Mechanism for international cooperation: Necessary or unfeasible?
8 September 2011, Europolitics
The European Commission’s communication on security of energy supply and international cooperation (1)(see Europolitics4259), published on 7 September, was welcomed by the European People’s Party (EPP), but was labelled as one-sided, unfeasible and potentially problematic by British Conservatives, Greens and industry representatives.
The communication proposes a mechanism for exchanging information on member states’ bilateral energy agreements with third countries; would give rights to the EU to negotiate energy deals; and calls for strengthened energy partnerships with Europe’s neigbours.
European Parliament President Jerzy Buzek welcomed the proposals, which could help the EU present “a single interface in its relations with producer and transit countries”. He called the creation of a real European Energy Community just as important a task as the 1992 single market project, because “the EU must have the ability to pool its supply capacities and to engage in coordinated energy purchasing” to face future challenges.
His views are supported by fellow EPP member Jacek Saryusz-Wolski (Poland), who considers the developments an opportunity to develop a proactive energy diplomacy. “We are making progress on the internal dimension of energy policy, but as tectonic changes in energy geopolitics are taking place, we also need external policy tools. This communication can provide the EU with adequate instruments to become a global actor.”
However, not all parties share the same enthusiasm. Giles Chichester (ECR, UK) calls the proposals “an attempt to control and interfere with member states’ individual trading interests on a new and deeply worrying scale, which pose worrying questions about business confidentiality, commercial sensitivity and the fairness of any bidding process”.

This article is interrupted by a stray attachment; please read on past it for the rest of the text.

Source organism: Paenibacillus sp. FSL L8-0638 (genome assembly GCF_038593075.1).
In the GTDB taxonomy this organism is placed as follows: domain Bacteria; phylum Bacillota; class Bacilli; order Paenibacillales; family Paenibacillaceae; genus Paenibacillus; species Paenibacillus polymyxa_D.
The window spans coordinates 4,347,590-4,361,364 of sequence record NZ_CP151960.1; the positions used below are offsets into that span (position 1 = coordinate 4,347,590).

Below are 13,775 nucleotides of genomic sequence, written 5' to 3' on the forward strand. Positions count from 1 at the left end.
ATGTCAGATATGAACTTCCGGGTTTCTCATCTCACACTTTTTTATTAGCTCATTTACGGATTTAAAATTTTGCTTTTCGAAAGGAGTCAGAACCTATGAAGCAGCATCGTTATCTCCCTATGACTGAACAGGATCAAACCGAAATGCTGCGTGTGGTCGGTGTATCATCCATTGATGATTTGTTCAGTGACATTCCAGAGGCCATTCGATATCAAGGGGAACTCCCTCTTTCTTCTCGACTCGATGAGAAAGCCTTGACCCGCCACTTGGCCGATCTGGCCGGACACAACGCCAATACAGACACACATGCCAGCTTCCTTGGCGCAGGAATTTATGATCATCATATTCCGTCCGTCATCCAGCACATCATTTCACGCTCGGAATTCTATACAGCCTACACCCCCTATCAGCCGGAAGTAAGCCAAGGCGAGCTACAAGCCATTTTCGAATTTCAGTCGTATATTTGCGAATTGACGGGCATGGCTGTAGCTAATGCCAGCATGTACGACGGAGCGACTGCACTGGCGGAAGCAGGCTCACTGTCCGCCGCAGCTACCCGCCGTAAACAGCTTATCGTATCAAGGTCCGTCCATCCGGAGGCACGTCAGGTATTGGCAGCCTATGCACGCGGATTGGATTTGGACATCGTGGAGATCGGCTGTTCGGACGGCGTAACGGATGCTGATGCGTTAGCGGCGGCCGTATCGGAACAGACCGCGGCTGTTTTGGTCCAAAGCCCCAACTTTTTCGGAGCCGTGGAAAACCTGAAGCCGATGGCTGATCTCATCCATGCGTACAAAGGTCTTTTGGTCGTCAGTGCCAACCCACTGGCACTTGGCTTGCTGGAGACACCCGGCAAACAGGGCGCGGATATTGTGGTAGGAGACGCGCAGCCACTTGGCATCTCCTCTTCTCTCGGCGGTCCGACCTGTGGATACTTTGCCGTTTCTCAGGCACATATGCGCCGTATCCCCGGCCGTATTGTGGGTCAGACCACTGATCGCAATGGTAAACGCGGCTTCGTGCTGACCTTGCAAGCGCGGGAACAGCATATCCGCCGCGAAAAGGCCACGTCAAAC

The Greens in the European Parliament would like to see a broader perspective in the type of resources mentioned. According to Claude Turmes (Luxembourg), the plan “is preoccupied with an antiquated approach looking to ensure fossil fuel deliveries to the EU, with no attention given to forming strategic alliances with those countries looking to push forward with ‘green’ energy technologies”. He also pointed out that the calculations are based on an unrealistic analysis of the future export capacities of source countries, such as Russia or the Mediterranean region. This observation is confirmed by Kjetil Tungland of Trans-Adriatic Pipeline (TAP), a competing project in the Southern Gas Corridor: the Caspian region has a long-term potential to become an important gas supplier, “but to assume that this could become a route for 10-20% of EU gas demand by 2020 is far too optimistic”.
This is partly due to uncertainties around future energy deals. Based on past experience, CEE Bankwatch, a network monitoring European financial institutions’ activities, is even worried about the promised positive political and social effects that infrastructure mega-projects could bring in targeted developing countries.